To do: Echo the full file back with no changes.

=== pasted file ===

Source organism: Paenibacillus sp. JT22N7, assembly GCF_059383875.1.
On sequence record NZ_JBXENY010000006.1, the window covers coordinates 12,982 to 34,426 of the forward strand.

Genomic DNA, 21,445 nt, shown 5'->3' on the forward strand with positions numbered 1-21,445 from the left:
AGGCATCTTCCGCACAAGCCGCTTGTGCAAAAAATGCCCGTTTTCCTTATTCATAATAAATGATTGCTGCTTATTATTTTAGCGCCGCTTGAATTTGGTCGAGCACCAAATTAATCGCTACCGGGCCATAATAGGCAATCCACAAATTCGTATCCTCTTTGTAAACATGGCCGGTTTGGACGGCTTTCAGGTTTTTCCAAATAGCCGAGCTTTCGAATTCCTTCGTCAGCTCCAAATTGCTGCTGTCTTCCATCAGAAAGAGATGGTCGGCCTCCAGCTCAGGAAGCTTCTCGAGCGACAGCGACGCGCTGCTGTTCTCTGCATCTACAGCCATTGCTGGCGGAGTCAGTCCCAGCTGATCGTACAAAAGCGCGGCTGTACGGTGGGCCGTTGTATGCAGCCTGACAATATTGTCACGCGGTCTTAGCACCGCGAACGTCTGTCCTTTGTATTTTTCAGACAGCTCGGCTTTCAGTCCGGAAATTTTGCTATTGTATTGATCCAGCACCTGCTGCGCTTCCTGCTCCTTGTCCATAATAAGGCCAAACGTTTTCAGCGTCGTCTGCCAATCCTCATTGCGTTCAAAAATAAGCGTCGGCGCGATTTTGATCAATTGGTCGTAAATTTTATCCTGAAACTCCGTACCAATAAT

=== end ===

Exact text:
Source organism: Paenibacillus sp. JT22N7, assembly GCF_059383875.1.
On sequence record NZ_JBXENY010000006.1, the window covers coordinates 12,982 to 34,426 of the forward strand.

Genomic DNA, 21,445 nt, shown 5'->3' on the forward strand with positions numbered 1-21,445 from the left:
AGGCATCTTCCGCACAAGCCGCTTGTGCAAAAAATGCCCGTTTTCCTTATTCATAATAAATGATTGCTGCTTATTATTTTAGCGCCGCTTGAATTTGGTCGAGCACCAAATTAATCGCTACCGGGCCATAATAGGCAATCCACAAATTCGTATCCTCTTTGTAAACATGGCCGGTTTGGACGGCTTTCAGGTTTTTCCAAATAGCCGAGCTTTCGAATTCCTTCGTCAGCTCCAAATTGCTGCTGTCTTCCATCAGAAAGAGATGGTCGGCCTCCAGCTCAGGAAGCTTCTCGAGCGACAGCGACGCGCTGCTGTTCTCTGCATCTACAGCCATTGCTGGCGGAGTCAGTCCCAGCTGATCGTACAAAAGCGCGGCTGTACGGTGGGCCGTTGTATGCAGCCTGACAATATTGTCACGCGGTCTTAGCACCGCGAACGTCTGTCCTTTGTATTTTTCAGACAGCTCGGCTTTCAGTCCGGAAATTTTGCTATTGTATTGATCCAGCACCTGCTGCGCTTCCTGCTCCTTGTCCATAATAAGGCCAAACGTTTTCAGCGTCGTCTGCCAATCCTCATTGCGTTCAAAAATAAGCGTCGGCGCGATTTTGATCAATTGGTCGTAAATTTTATCCTGAAACTCCGTACCAATAAT